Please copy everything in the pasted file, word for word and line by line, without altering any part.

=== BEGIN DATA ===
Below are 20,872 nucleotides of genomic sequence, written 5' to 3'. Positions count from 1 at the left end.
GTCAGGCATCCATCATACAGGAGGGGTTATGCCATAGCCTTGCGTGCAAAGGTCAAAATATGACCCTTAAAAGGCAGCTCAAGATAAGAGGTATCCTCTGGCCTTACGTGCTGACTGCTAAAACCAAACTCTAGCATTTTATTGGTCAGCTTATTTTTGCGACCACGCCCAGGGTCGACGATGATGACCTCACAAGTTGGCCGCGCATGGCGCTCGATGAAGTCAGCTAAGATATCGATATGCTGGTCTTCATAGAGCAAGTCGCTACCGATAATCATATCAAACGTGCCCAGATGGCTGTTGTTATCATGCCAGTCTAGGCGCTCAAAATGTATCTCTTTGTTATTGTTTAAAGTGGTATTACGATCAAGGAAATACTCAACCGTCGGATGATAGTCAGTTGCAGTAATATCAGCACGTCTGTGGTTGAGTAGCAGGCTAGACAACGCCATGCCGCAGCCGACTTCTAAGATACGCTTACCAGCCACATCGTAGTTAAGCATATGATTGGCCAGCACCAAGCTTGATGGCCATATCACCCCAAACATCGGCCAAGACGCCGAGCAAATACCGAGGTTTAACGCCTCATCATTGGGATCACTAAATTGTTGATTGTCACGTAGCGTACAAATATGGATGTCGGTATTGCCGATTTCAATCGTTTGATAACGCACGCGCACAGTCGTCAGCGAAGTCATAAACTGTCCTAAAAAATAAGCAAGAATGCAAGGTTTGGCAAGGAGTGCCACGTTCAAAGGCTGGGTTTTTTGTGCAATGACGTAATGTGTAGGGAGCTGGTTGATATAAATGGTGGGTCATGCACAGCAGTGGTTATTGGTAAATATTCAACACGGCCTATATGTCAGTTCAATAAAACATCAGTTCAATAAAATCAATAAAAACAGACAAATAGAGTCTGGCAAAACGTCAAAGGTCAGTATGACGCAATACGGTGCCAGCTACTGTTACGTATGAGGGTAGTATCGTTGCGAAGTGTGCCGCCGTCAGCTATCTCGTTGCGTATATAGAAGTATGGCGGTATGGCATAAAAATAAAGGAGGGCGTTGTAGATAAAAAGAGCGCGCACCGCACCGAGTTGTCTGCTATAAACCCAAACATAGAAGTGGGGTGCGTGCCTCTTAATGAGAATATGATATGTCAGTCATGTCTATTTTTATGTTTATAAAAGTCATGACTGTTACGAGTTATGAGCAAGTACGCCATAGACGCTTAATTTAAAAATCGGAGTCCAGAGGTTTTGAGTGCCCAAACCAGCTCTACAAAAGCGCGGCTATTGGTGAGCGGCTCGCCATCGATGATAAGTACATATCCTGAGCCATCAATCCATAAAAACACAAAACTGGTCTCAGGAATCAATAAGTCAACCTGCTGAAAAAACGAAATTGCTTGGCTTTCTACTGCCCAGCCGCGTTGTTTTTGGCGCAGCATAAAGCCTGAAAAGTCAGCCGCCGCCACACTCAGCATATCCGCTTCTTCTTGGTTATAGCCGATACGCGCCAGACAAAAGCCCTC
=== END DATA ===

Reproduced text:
Below are 20,872 nucleotides of genomic sequence, written 5' to 3'. Positions count from 1 at the left end.
GTCAGGCATCCATCATACAGGAGGGGTTATGCCATAGCCTTGCGTGCAAAGGTCAAAATATGACCCTTAAAAGGCAGCTCAAGATAAGAGGTATCCTCTGGCCTTACGTGCTGACTGCTAAAACCAAACTCTAGCATTTTATTGGTCAGCTTATTTTTGCGACCACGCCCAGGGTCGACGATGATGACCTCACAAGTTGGCCGCGCATGGCGCTCGATGAAGTCAGCTAAGATATCGATATGCTGGTCTTCATAGAGCAAGTCGCTACCGATAATCATATCAAACGTGCCCAGATGGCTGTTGTTATCATGCCAGTCTAGGCGCTCAAAATGTATCTCTTTGTTATTGTTTAAAGTGGTATTACGATCAAGGAAATACTCAACCGTCGGATGATAGTCAGTTGCAGTAATATCAGCACGTCTGTGGTTGAGTAGCAGGCTAGACAACGCCATGCCGCAGCCGACTTCTAAGATACGCTTACCAGCCACATCGTAGTTAAGCATATGATTGGCCAGCACCAAGCTTGATGGCCATATCACCCCAAACATCGGCCAAGACGCCGAGCAAATACCGAGGTTTAACGCCTCATCATTGGGATCACTAAATTGTTGATTGTCACGTAGCGTACAAATATGGATGTCGGTATTGCCGATTTCAATCGTTTGATAACGCACGCGCACAGTCGTCAGCGAAGTCATAAACTGTCCTAAAAAATAAGCAAGAATGCAAGGTTTGGCAAGGAGTGCCACGTTCAAAGGCTGGGTTTTTTGTGCAATGACGTAATGTGTAGGGAGCTGGTTGATATAAATGGTGGGTCATGCACAGCAGTGGTTATTGGTAAATATTCAACACGGCCTATATGTCAGTTCAATAAAACATCAGTTCAATAAAATCAATAAAAACAGACAAATAGAGTCTGGCAAAACGTCAAAGGTCAGTATGACGCAATACGGTGCCAGCTACTGTTACGTATGAGGGTAGTATCGTTGCGAAGTGTGCCGCCGTCAGCTATCTCGTTGCGTATATAGAAGTATGGCGGTATGGCATAAAAATAAAGGAGGGCGTTGTAGATAAAAAGAGCGCGCACCGCACCGAGTTGTCTGCTATAAACCCAAACATAGAAGTGGGGTGCGTGCCTCTTAATGAGAATATGATATGTCAGTCATGTCTATTTTTATGTTTATAAAAGTCATGACTGTTACGAGTTATGAGCAAGTACGCCATAGACGCTTAATTTAAAAATCGGAGTCCAGAGGTTTTGAGTGCCCAAACCAGCTCTACAAAAGCGCGGCTATTGGTGAGCGGCTCGCCATCGATGATAAGTACATATCCTGAGCCATCAATCCATAAAAACACAAAACTGGTCTCAGGAATCAATAAGTCAACCTGCTGAAAAAACGAAATTGCTTGGCTTTCTACTGCCCAGCCGCGTTGTTTTTGGCGCAGCATAAAGCCTGAAAAGTCAGCCGCCGCCACACTCAGCATATCCGCTTCTTCTTGGTTATAGCCGATACGCGCCAGACAAAAGCCCTC